brahmi? (was Re: Origin of Dravidian languages)

Richard Salomon rsalomon at U.WASHINGTON.EDU
Tue Feb 10 19:52:35 UTC 1998

The idea that Asoka's inscriptions are the earliest in Brahmi is accepted
by some, but not all. Still a matter of some controversy.
I would refer you to Harry Falk's Schrift im alten Indien (Tu:bingen
1993); he makes strong
arguments against dating any inscriptions or other Brahmi documents
earlier than Asoka.  The reference to inscribed coins of the 6th century
BC strikes me as highly unlikely; early Indian coins are generally
difficult to date, but could hardly be that early.  Inscribed potsherds
from Sri Lanka, allegedly of pre-Asokan date, remain controversial.

I would summarize the matter by saying that the earliest definitely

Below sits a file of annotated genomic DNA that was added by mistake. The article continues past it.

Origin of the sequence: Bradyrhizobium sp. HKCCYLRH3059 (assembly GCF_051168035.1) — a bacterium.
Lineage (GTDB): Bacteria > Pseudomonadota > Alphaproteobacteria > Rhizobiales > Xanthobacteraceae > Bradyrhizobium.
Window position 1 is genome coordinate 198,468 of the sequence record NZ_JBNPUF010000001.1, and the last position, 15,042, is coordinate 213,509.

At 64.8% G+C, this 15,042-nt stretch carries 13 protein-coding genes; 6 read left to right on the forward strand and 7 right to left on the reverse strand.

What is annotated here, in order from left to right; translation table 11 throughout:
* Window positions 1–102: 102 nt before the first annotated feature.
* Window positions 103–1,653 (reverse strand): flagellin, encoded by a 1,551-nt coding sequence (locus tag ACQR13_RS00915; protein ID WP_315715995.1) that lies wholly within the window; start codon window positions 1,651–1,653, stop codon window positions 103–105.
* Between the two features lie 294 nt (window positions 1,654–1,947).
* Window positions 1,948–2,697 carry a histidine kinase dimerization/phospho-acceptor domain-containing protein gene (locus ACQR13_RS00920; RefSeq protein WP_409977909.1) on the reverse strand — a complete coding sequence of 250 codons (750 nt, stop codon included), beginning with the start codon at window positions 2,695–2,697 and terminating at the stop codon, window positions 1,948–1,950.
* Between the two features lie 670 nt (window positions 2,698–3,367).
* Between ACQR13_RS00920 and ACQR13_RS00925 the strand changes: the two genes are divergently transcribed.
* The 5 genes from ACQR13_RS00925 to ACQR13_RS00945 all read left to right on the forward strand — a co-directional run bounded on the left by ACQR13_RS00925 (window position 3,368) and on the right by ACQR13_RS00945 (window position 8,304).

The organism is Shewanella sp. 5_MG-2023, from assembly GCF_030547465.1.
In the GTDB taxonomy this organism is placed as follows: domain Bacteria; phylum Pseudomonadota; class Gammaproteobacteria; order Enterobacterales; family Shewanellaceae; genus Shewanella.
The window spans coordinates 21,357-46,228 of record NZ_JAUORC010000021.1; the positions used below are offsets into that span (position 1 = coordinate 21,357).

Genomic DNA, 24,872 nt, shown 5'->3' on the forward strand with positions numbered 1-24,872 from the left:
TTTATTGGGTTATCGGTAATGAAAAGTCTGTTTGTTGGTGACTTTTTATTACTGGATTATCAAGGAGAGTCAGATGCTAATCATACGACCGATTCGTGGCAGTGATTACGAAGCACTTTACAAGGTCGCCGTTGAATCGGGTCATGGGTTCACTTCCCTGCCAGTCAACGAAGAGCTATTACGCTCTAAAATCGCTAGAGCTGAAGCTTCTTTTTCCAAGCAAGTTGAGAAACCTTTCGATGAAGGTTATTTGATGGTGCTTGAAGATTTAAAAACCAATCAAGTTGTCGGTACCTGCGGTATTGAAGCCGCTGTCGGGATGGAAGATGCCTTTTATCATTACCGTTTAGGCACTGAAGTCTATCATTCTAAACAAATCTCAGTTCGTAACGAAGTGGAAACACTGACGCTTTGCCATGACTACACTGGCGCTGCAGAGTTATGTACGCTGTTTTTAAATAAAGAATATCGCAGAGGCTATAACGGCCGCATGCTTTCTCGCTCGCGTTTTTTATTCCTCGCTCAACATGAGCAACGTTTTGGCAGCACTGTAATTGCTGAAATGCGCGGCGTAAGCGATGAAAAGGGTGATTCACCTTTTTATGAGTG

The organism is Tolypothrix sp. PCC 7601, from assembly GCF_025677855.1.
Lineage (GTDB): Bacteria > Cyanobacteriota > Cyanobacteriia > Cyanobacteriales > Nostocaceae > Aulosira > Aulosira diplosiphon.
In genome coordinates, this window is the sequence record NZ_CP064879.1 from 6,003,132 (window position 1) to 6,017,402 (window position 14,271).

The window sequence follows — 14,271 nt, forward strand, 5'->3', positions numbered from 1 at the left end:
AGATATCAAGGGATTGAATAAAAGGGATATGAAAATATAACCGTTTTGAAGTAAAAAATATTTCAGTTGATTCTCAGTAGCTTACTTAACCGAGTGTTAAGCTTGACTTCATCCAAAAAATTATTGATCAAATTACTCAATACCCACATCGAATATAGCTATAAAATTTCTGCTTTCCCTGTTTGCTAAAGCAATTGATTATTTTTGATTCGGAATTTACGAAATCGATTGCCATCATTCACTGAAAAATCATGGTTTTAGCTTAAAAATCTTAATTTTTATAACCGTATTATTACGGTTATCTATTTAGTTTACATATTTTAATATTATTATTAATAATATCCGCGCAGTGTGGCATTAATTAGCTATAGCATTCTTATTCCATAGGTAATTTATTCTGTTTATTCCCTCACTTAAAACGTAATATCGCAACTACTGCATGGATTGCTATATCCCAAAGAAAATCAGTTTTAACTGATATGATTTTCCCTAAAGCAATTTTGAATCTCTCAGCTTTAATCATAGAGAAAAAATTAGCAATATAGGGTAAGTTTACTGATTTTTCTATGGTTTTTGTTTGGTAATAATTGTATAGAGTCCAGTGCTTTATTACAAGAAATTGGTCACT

documents in Brahmi are Asokan inscriptions; it is possible, but as yet
unproven and somewhat doubtful, that some other inscriptions are

Many older books (e.g. Bu:hlers Origin and Development of the Indian
Brahma Alphabet) talk confidently about early (pre-Mauryan) forms and
examples of Brahmi, but all of these have now been thrown into doubt by
Falk's authoriative work.

R. Salomon

On Tue, 10 Feb 1998, Jacob Baltuch wrote:

> No one has answered my brahmi question, so I'm asking again.
> Is it or is it not accepted that azoka's inscriptions are
> the earliest extant in brahmi?
> If it is, what is that mention in an article posted here of
> _sixth_ (6th) century BC coins carrying a brahmi inscription?
> Just a typo?

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